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Math League

West Math League

The Mankato West Math League competes in the Minnesota Valley Conference against eight other teams. There are five meets throughout the year. At these meets, each of the students take two of the four available tests. On each test there are four questions, the first being worth 1 point and the last three all worth 2 points. 8 students from each team are chosen to count towards their team total. With each of these students taking two of the tests, the sixteen scores counted for team totals must be divided so that four are from each event (A, B, C, and D). Then the same 8 students, as a group, take a team test composed of 6 questions worth 4 points apiece.

The West Math League Team has done very well in the past and has usually been one of the top three teams to finish in total points each year. They have even made some state tournament appearances in the past and have placed well. During the 2001-2002 season one student had tied for the highest individual points scored during the season and was able to compete in the state tournament as an individual.

Steven Jones

Minnesota Math League


Important Information

Meet Procedures

Math League Meets begin at 3:45 and last until about 5:45. During this time all of the different teams are in a cafeteria or other large room and the students wait at tables for their events to take place. While waiting, the students from Mankato West usually snack on food, chat with each other, and play different card games to pass the time.

First the Event A students are called, and they all file into certain rooms in the school and sit at an open desk. They are given 12 minutes to work on four Event A questions. Each correctly answered question is worth 2 points except the first question which is only worth 1 point because it is easier than the other three. After the twelve minutes are up, a supervisor collects the tests and brings them to the test scorers. After Event A is finished, the Event B students are called. Then the Event C students are called, followed by the Event D students. Last, the 8 Team Event members from each school gather into their own room and are given 20 minutes to work on six Team Event problems as a group. Each of these questions is worth 4 points if correctly answered.

After each event has finished testing, the answers for that test are posted in the halls for participants to look at to see how well they did. Also, after all of the tests for a particular event have been graded, the totals for that event of the students who count towards their team score are posted on a team leader board. This lets the teams know how many points ahead or behind they are of other teams after each event. The team with the highest total of points for a certain meet have the privilege to take home the leader board for that meet, and the team with the highest total points accumulated over all of the five meets, earns the right to go to the state competition.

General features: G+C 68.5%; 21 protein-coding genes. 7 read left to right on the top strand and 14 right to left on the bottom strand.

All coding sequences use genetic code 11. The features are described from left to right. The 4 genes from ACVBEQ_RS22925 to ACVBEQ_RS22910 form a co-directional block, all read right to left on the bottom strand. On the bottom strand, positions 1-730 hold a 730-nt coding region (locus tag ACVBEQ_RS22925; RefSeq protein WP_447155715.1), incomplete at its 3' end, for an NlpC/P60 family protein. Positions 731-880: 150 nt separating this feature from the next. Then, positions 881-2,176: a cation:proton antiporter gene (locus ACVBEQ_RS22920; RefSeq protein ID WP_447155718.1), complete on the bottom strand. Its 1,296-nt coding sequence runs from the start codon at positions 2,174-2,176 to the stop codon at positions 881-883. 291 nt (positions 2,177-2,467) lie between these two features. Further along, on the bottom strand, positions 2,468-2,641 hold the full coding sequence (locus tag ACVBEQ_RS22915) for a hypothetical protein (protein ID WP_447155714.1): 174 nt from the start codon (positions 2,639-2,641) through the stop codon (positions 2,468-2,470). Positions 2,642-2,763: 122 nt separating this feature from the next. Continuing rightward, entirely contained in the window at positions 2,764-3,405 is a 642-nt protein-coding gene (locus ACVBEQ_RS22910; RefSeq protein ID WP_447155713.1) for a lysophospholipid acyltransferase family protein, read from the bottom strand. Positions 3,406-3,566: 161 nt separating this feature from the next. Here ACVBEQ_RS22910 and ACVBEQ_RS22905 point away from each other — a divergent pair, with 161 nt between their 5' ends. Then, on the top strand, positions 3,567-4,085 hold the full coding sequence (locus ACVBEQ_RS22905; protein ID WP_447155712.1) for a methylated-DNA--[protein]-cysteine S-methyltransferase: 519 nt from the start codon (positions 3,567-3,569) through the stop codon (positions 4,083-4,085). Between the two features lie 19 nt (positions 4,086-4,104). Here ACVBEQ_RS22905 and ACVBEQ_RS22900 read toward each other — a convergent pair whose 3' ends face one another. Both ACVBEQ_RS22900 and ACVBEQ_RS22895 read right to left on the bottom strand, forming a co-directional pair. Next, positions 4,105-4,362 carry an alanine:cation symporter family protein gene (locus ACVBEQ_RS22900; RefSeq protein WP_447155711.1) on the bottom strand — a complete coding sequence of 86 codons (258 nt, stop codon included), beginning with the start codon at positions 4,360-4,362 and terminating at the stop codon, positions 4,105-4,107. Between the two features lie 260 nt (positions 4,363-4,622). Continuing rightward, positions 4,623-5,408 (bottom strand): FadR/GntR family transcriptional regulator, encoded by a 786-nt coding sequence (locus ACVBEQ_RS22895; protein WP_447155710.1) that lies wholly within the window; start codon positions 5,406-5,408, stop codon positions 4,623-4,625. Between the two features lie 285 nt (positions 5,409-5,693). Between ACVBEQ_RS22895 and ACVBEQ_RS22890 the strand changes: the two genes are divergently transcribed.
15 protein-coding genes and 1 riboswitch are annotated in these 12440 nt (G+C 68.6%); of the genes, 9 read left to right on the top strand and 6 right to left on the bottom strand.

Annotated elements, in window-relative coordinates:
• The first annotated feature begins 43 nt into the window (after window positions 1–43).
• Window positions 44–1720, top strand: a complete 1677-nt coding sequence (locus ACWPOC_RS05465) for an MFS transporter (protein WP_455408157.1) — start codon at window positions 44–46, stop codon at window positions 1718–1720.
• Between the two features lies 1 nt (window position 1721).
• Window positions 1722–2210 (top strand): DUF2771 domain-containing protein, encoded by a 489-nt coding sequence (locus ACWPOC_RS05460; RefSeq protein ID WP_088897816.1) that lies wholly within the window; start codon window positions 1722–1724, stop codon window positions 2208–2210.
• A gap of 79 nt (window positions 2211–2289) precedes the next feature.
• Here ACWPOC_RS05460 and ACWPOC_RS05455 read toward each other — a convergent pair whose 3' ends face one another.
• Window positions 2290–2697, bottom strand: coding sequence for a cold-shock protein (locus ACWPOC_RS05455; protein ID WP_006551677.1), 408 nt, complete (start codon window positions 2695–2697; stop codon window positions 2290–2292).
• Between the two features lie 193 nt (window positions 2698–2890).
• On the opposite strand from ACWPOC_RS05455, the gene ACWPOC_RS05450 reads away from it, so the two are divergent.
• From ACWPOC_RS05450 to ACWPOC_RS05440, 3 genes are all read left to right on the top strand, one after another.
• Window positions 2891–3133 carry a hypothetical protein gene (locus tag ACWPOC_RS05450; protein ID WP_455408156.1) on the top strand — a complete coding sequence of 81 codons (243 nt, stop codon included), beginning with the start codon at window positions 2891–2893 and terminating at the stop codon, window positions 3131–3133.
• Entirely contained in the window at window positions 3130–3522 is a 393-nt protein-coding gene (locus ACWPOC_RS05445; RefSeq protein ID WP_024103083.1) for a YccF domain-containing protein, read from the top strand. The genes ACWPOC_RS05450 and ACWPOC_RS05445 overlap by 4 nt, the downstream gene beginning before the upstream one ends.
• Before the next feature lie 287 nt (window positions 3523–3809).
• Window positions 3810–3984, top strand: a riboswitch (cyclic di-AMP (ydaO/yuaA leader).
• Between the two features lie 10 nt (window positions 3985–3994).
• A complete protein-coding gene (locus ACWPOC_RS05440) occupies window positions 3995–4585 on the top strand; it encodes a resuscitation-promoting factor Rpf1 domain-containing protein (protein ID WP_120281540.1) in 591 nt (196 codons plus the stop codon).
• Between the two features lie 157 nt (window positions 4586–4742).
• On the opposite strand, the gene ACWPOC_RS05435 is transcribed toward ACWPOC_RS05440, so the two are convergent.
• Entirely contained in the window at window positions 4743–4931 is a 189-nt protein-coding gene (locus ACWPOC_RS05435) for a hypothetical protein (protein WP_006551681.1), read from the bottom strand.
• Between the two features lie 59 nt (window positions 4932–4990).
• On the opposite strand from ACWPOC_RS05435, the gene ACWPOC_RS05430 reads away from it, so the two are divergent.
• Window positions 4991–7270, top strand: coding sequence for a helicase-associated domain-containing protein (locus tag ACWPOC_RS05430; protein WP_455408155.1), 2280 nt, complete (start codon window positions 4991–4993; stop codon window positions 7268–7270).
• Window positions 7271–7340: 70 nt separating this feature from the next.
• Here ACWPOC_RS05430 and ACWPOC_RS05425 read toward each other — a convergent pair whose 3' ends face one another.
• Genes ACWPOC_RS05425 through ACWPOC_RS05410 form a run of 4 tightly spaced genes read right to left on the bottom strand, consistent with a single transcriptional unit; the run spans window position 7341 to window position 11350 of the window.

Practice Procedures

Practices occur about three times a week. One practice is for the Event A and Event B participants, one practice is for the Event C and Event D participants, and the last practice is for the Team Event participants.

Practices last from 3:15 until 4:00. For the Event A/B and Event C/D practices, the coach hands out tests from previous math league meets, and the students work on the problems for 12 minutes just like they would in an actual meet. After that they go over the answers and discuss the difficult questions. The same happens for the Team Event practice, except the students get into groups and work on the problems together for 20 minutes.

The coach also provides a bowl of candy to the students during practices to help fuel their minds for thinking.

Sample Problems

These are some sample Math League problems that came from some of past year's actual questions.

1. Solve ax + b2 = bx + a2 in terms of a and b, given that a does not equal b. 

2. A car can go r miles on s gallons of gasoline. How many gallons of gasoline would it take for a journey of t miles?

3. Our newest scanner can grade 25,000 exams per hour, a great improvement over the three hours it took our previous machine to do the same job. We still have two older machines available, one of which took five hours, and the oldest that took seven hours to grade 25,000 exams. How long (to the nearest minute) would it take all four machines working together to grade 75,000 exams ?

4. Two runners start running laps at the same time from the same starting point (in the same direction). One runner takes 90 seconds to run a lap; the other takes 65 seconds to run a lap. When will the runners next be even to each other (in minutes and seconds)?

5. Express sin4x = cos4x as a function of sin 2x. 

6. ABCD is a square and both triangle BAF and triangle CBE are equilateral. What is the measure of angle FEB? 

7. The inner regular hexagon in the figure is formed by joining the midpoints of the sides of the outer regular hexagon. What is the ratio of the area of the larger hexagon to the smaller? 

Click here for the answers